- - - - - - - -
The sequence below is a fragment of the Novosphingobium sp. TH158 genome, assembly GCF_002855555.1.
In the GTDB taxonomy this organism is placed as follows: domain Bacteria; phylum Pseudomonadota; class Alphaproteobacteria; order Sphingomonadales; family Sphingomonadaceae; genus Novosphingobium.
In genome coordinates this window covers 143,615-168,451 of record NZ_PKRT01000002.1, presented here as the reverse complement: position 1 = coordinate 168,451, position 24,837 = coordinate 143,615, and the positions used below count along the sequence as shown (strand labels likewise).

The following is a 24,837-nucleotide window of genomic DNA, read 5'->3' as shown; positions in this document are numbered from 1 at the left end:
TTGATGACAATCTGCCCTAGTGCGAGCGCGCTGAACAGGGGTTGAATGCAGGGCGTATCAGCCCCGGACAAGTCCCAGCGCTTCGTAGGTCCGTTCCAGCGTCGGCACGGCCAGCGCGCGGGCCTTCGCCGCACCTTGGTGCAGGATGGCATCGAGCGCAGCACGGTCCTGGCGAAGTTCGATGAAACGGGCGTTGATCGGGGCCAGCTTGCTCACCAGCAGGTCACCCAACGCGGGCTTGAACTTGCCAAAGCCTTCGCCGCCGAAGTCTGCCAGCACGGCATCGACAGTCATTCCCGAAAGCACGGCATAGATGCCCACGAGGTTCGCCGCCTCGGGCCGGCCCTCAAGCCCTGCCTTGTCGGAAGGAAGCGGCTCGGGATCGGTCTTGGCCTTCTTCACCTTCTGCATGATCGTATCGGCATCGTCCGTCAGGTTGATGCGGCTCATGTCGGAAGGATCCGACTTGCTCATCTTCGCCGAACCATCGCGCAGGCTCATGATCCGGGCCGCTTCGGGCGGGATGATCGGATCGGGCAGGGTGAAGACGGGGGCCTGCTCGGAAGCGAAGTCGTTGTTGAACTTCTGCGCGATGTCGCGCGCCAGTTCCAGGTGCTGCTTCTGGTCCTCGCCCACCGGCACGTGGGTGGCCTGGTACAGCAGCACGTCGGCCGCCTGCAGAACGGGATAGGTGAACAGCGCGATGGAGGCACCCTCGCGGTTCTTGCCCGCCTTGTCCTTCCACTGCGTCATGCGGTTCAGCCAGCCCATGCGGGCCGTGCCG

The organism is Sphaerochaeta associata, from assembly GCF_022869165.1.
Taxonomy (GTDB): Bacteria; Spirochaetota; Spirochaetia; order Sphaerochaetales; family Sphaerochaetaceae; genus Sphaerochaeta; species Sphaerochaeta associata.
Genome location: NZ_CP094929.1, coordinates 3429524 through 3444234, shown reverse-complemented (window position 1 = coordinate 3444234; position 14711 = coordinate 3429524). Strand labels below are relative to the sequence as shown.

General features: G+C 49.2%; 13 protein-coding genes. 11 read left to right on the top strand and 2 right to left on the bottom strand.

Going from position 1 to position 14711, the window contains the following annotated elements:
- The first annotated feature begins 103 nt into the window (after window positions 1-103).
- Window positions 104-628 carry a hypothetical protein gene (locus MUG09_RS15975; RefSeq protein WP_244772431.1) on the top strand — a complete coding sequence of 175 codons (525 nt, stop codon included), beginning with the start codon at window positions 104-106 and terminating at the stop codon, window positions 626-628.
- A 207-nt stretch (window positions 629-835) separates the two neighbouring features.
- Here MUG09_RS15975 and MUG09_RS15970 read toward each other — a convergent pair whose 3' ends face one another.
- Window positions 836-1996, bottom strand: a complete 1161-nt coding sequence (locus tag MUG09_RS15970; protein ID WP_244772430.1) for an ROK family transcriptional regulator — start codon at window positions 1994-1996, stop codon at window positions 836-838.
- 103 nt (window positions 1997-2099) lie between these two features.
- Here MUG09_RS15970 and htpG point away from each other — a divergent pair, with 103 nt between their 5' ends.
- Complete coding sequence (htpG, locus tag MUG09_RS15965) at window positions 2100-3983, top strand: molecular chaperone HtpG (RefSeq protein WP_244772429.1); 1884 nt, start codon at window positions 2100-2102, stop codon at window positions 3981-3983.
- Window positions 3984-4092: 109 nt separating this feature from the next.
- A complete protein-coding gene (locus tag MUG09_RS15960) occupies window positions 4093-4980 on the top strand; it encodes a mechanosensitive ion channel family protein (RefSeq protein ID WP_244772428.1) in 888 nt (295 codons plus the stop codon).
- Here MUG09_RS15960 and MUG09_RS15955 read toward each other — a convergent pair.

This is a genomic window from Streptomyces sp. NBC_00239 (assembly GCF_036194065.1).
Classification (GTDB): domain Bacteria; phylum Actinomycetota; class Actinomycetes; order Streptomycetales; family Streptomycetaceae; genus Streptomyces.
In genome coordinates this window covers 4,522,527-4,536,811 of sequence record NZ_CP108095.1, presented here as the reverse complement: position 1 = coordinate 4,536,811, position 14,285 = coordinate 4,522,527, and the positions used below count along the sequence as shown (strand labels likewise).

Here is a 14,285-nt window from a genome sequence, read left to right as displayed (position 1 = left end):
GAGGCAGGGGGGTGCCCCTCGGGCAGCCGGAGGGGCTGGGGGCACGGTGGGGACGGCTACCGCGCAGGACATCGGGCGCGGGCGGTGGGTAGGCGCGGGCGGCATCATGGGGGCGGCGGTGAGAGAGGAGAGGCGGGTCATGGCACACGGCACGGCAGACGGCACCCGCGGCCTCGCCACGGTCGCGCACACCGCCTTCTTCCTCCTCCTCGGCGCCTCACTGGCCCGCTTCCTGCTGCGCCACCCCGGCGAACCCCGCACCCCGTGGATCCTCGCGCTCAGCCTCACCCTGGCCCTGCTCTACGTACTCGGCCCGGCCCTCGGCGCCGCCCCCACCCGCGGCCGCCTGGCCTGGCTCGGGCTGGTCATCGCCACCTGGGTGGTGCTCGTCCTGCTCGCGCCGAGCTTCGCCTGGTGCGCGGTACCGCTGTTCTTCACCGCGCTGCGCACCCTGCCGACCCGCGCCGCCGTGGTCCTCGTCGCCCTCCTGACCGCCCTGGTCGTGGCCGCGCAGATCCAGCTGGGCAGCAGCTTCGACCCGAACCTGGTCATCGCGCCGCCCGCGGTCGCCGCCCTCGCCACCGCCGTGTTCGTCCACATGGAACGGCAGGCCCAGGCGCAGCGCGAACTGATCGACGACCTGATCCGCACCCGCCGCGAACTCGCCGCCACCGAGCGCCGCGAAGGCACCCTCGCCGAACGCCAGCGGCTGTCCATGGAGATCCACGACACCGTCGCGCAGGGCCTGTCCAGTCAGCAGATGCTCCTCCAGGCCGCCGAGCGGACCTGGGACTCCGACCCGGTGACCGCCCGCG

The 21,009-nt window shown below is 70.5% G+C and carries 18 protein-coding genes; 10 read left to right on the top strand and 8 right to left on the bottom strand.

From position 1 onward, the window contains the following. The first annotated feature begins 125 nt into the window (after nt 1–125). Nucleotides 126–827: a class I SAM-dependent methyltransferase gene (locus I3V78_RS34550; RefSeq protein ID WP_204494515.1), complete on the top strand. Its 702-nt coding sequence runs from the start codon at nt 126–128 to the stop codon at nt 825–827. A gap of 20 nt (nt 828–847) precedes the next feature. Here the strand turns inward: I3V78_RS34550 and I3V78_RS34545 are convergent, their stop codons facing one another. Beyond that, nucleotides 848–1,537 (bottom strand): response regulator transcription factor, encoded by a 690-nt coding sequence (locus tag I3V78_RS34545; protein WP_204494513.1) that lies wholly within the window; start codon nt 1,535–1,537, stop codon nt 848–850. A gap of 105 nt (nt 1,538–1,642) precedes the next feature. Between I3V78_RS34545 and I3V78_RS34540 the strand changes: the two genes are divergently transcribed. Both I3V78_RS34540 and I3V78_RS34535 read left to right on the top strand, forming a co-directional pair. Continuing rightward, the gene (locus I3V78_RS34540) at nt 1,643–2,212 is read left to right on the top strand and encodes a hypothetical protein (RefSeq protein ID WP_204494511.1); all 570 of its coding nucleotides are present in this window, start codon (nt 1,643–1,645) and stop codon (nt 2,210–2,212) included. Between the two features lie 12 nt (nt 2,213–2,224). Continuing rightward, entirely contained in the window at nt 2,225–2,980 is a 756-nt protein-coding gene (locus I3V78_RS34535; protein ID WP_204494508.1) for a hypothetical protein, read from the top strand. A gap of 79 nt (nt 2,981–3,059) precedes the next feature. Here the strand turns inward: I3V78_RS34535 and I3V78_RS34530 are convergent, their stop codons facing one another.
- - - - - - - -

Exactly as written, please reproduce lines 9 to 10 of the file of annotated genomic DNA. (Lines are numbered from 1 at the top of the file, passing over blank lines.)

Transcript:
General features: G+C 49.2%; 13 protein-coding genes. 11 read left to right on the top strand and 2 right to left on the bottom strand.

Going from position 1 to position 14711, the window contains the following annotated elements: